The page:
“Young man” he said, “understand this; there are two Londons. There’s London Above – that’s where you lived – and then there’s London Below – the Underside – inhabited by the people who fell through the cracks in the world. Now you’re one of them. Good night.” – Neil Gaiman
So I felt, as I sometimes do when reading longer book series, that I needed a change of pace from the Discworld. Not because I was bored of them, but because I felt like I needed to try something completely new. A little while back I had been on a mini shopping spree and came back with a few books, all ones I have heard recommended, but by authors I had not tried before. And one of those was a curiosity-piquing book called Neverwhere, by an English fellow named Neil Gaiman. I was already aware of Gaiman – although I haven’t read it yet, I have heard the radio play of Good Omens that he co-authored with Terry Pratchett – so when I heard there was also going to be a radio play of Neverwhere, I gave it a listen. It was good enough that it piqued my interest.
The version of this book that I was reading was a revised edition including element cut from earlier editions. Picking up the book in the shop, the blurb on the back hooked me. Granted, I already knew the story to some extent thanks to the radio play – but how often does the film/audio play do the real book justice? Though I seldom ever read the little dedications from other authors or literary critics on the back, the glowing reviews only heightened my interest in this book. So I parted with my cash and out I walked with the book in hand, eager to read it.
One of the rear cover dedications comes from Gaiman’s friend, Tori Amos, where she opens with “I didn’t ever want this book to end…”. Was this high praise, or slightly over-exuberant review from a friend? I would say it’s fully justified. This might just have become one of my favourite books.
But why? Well the characters are wonderful, well developed and strong. The rollercoaster of fortunes and feelings the characters experience was also felt by me. The narrative of the story is fantastic, and having visited London many a time myself, it really comes through that Gaiman has put in plenty of research to make this book. The story itself is fantastic – it is something different in the sci-fi/fantasy world, while leveraging a lot of real world crossover and referencing.
The main character is Richard Mayhew, a Scot who now lives and works in London, where he has a comfortable life with his high-flying fianceé Jessica. Until a chance encounter with a scared, injured girl by the name Door, changes the course of his life. Upon choosing to help the disheveled girl as opposed to ignoring her and heading to a dinner meeting, Jessica leaves Richard on the spot. Then strange things start happening. A couple of shady characters come looking for their “lost and vulnerable sister”, conveniently knowing where he lives. Then, he finds himself becoming almost invisible to the rest of the world, except for those poor souls that slip through the cracks of the world.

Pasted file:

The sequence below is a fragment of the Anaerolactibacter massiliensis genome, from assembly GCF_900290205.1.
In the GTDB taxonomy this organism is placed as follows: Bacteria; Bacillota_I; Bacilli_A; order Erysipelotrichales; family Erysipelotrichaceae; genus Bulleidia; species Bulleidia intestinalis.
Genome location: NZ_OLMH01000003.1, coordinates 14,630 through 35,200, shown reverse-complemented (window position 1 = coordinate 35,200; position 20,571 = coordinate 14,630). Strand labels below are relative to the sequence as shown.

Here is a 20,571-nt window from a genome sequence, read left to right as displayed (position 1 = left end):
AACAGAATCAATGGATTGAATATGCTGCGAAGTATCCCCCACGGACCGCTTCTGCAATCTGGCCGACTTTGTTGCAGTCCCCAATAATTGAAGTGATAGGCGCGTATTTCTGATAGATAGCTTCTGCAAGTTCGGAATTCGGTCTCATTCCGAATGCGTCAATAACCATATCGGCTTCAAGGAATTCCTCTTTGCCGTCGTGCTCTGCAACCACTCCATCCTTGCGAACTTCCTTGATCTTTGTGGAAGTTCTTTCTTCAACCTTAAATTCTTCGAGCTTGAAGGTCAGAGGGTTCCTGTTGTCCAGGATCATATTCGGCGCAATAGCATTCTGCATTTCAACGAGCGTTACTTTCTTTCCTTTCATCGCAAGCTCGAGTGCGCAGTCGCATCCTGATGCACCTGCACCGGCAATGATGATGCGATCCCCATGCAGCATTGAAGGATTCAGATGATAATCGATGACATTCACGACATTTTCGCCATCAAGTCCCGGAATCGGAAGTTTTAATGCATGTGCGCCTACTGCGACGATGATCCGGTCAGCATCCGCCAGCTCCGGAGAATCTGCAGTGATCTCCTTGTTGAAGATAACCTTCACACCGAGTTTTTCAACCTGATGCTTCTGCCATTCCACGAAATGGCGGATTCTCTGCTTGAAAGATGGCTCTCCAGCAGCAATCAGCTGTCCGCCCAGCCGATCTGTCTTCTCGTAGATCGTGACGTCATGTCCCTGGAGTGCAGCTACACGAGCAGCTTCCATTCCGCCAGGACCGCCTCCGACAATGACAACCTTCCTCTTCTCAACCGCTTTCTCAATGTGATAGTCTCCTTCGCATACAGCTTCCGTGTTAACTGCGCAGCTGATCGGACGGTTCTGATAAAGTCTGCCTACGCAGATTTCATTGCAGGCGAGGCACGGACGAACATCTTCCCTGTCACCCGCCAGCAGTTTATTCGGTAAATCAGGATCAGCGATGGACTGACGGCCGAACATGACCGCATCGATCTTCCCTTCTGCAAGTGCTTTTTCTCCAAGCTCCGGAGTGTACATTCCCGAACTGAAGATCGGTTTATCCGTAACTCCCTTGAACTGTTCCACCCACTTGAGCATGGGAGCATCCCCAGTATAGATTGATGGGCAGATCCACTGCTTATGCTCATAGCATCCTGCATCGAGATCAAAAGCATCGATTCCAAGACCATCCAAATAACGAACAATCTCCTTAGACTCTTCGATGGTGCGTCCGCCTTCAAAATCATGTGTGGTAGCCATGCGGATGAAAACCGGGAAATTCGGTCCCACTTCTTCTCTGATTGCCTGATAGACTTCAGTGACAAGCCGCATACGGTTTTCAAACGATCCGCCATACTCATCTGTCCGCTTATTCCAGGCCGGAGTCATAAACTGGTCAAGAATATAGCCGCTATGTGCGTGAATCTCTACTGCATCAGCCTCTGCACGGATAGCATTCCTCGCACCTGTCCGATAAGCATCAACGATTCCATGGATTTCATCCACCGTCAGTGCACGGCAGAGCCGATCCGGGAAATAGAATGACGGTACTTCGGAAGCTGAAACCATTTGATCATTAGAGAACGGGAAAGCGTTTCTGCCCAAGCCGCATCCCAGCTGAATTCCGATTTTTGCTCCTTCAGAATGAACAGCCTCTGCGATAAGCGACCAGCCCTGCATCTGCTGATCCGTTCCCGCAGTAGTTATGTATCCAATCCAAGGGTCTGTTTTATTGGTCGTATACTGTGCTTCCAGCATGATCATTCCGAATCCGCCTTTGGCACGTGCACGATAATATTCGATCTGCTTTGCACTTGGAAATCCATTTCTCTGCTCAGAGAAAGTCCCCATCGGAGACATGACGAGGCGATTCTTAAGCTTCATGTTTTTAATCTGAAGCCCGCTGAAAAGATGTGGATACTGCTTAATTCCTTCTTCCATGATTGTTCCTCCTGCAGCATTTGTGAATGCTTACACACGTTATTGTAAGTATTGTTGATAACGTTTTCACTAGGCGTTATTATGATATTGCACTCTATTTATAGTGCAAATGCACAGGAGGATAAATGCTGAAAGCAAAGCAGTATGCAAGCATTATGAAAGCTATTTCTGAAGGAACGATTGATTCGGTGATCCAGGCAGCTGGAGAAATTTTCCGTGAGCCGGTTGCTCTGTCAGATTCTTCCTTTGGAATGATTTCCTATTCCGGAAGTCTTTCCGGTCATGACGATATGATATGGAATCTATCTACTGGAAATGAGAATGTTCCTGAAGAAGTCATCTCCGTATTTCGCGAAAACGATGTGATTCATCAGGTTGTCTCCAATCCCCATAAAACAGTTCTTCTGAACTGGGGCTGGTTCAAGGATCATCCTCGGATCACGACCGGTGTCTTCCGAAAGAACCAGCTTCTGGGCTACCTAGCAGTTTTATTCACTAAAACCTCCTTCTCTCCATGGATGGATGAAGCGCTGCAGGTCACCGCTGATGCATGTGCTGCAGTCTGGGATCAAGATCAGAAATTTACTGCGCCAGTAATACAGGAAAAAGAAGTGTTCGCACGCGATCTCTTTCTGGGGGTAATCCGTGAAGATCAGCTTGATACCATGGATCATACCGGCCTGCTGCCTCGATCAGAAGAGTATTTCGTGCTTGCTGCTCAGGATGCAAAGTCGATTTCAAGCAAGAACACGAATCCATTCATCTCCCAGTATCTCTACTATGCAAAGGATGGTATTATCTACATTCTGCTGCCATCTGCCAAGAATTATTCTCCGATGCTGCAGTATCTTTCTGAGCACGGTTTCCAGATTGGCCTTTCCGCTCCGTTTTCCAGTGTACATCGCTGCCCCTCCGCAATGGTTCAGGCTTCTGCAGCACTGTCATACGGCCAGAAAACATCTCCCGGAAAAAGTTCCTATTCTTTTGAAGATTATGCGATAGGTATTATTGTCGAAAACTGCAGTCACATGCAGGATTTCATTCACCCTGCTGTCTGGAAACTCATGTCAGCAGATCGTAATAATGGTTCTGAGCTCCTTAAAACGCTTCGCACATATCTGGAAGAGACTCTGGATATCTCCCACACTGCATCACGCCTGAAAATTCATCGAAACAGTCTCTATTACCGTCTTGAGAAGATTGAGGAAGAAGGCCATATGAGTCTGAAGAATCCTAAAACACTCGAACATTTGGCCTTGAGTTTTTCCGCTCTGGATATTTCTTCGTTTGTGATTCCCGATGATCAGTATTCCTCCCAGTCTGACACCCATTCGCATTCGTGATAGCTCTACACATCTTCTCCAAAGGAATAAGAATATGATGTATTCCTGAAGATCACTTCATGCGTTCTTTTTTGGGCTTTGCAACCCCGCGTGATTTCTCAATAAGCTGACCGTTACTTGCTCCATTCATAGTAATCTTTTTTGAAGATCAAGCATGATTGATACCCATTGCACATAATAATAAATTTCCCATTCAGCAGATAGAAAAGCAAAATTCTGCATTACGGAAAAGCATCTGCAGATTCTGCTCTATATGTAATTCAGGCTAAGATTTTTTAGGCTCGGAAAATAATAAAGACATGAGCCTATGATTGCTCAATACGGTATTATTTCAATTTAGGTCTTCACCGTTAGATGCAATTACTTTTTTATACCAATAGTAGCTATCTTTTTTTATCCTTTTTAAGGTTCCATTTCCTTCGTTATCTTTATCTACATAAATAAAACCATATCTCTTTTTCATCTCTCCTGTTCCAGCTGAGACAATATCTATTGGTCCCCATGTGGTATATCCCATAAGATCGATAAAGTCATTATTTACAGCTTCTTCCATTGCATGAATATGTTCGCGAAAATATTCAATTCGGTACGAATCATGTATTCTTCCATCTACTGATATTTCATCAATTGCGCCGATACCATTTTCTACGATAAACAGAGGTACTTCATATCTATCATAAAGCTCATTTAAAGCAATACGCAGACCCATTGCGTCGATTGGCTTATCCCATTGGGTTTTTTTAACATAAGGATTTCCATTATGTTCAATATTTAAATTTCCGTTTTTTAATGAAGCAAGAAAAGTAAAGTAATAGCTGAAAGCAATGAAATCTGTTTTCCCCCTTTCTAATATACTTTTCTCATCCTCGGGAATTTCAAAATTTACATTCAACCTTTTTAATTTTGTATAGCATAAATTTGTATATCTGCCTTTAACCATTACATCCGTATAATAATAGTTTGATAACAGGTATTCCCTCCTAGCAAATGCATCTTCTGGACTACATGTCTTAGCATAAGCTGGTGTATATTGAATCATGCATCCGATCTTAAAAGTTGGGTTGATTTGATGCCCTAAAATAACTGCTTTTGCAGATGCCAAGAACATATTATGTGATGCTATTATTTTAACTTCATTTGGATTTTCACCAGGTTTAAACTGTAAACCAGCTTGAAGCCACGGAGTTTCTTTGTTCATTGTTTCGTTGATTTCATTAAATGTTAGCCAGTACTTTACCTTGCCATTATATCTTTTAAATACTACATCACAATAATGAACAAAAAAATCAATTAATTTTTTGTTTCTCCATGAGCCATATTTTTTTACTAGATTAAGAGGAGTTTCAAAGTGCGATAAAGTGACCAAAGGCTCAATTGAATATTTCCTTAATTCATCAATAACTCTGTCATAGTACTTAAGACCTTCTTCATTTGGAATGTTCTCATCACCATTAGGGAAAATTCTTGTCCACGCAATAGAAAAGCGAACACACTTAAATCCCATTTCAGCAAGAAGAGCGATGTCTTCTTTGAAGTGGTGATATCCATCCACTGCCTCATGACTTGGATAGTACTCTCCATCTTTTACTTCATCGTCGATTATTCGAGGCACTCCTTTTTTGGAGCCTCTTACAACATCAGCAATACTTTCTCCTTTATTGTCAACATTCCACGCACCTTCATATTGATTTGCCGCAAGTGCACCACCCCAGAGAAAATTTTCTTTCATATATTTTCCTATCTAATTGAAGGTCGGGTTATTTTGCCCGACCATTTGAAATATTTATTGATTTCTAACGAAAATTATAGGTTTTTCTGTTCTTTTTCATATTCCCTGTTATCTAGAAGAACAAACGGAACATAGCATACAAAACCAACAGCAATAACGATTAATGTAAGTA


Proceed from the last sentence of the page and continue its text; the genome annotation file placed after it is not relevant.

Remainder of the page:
Over the next few days, Richard finds his life literally fading. It isn’t so much the case that people don’t recognise him, but that he is ceasing to have factored in the lives of those around him – almost as if his life is being erased. He still exists on a level only seen and inhabited by those who fall through the cracks in society. And so begins his journey into London Below. I won’t give too much more away on the plot – though some may feel maybe I have said too much already – as the story only gets better from here, in my opinion.
Neil Gaiman’s imagination and creativity turn this fantasy tale into something different. There are no typical fantasy tropes here – gone are the vampires, the witches and the dragons. Not that they are bad things in the fantasy genre, but it is so refreshing to see something a bit different. The research put in, including walking through the Victorian sewers of London, lend the work a real sense of authenticity. And for anyone familiar with London and some of its famous landmarks and tube stations – a whole range of these have been twisted to create colourful settings and characters in Gaiman’s London Below.
The story is strong, the characters fantastic, and I loved the locations. The whole concept could make for an interesting series, one that the author himself has almost hinted at as a minor possibility – of creating Below versions of big cities around the world. Given how much I loved this book, that is something I would really like to see.